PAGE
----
Black comedy involving social satire and exploration of deviance.
He spent his entire life savings on making Palindromes (2004) because no studio would back it.
Todd Solondz is an American independent film screenwriter and director known for his style of dark, thought-provoking, and often controversial satire. Solondz has been nominated for several prestigious awards, including the Palme d’Or and the Golden Lion. His films often explore the “dark side” of American suburbia, focusing on topics such as child abuse, racism, suicide, and pedophilia.
Solondz was born in New Brunswick, New Jersey, on October 15, 1959. His parents, Dorothy (née Solomon) and Harry Solondz, were Jewish immigrants from Poland. He has two sisters, Debbie and Wendy. Solondz was raised in a middle-class Jewish household and attended Hebrew school. He later went on to study at Harvard University, where he graduated with a degree in English in 1981.
After college, Solondz worked as a stand-up comedian and wrote for National Lampoon magazine. He also wrote and directed several short films, including “The Boy Who Cried Werewolf” (1982) and “Fear, Anxiety & Depression” (1989). Solondz’s first feature-length film, “Welcome to the Dollhouse” (1995), was a critical and commercial success. The film earned Solondz an Independent Spirit Award for Best First Feature and launched the career of actress Heather Matarazzo.
Solondz’s subsequent films include “Happiness” (1998), “Storytelling” (2001), “Palindromes” (2004), “Life During Wartime” (2009), and “Wiener-Dog” (2016). His work often deals with taboo subjects, such as pedophilia, suicide, and racism. Solondz has been both praised and criticized for his approach to these sensitive topics. In addition to his work as a filmmaker, Solondz is also a professor at New York University’s Tisch School of the Arts.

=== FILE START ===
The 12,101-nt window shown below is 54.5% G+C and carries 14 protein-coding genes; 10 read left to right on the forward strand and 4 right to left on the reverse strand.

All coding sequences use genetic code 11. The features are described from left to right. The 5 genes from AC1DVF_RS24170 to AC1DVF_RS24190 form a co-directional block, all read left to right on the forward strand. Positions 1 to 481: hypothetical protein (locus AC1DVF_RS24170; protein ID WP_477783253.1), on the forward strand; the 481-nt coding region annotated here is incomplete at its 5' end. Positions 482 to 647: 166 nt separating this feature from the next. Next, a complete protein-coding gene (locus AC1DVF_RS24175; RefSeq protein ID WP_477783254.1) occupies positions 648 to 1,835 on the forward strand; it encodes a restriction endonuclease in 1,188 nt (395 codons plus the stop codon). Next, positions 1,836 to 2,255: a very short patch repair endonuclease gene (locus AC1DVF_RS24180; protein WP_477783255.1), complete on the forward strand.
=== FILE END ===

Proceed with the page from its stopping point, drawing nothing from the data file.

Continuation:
Solondz is married to Joani Tyler, with whom he has two children. His net worth is estimated to be $5 million.
Actor, Film director, Screenwriter, Filmmaker
Tisch School of the Arts, Yale University, New York University
Best Screenplay Award, Sundance Film Festival Grand Jury Prize - U.S. Dramatic, British Independent Film Award for Best Foreign Independent Film - English Language
Golden Lion, Grand Jury Prize, Golden Globe Award for Best Screenplay - Motion Picture, Independent Spirit Award for Best Feature, Independent Spirit Award for Best Director, Independent Spirit Award for Best Screenplay, Silver Lion for Best Director, Bodil Award for Best American Film
Fear, Anxiety and Depression, Welcome to the Dollhouse, As Good as It Gets, Happiness, Storytelling, Palindromes, Cinema16: American Short Films, Life During Wartime, Dark Horse, Wiener-Dog, Feelings, In Transit
Black comedy involving social satire and exploration of deviance.
Realistic, twisted characters
All his movies involve Livingston, New Jersey, in some way
[on Wiener-Dog (2016)] I do love going to the movies. I don't watch them otherwise unless it's homework. I don't like to watch them on TV or the computer. I like to watch them in the movie theater. Many years ago when they invented the DVR you could record all these great movies and you'd have all these great movies recorded, but it would feel like homework to watch them. I like to go out to see movies on a big screen in a dark room. I like having an audience. That's what movies are for me. 
[on Wiener-Dog (2016)] I teach Monday mornings. I love it. I have a great time. I love teaching the students, working with them. They're like little puzzles. Trying to help them figure out their own solutions. 
One of the lessons that I tell my students is: You want to make a film only YOU could make, but NOT only you can sit through.
My movies aren't for everyone, especially people who like them.
There aren't any other countries in the world where they kill abortionists and bomb clinics. To be an abortionist in the United States is like to be a fireman or a policeman, to take on a heroic profession, but of course, it puts your life on the line. Regardless of one's political convictions, you have to respect the integrity of someone who is willing to risk his life to perform this kind of procedure. You can make a good living doing other sorts of procedures.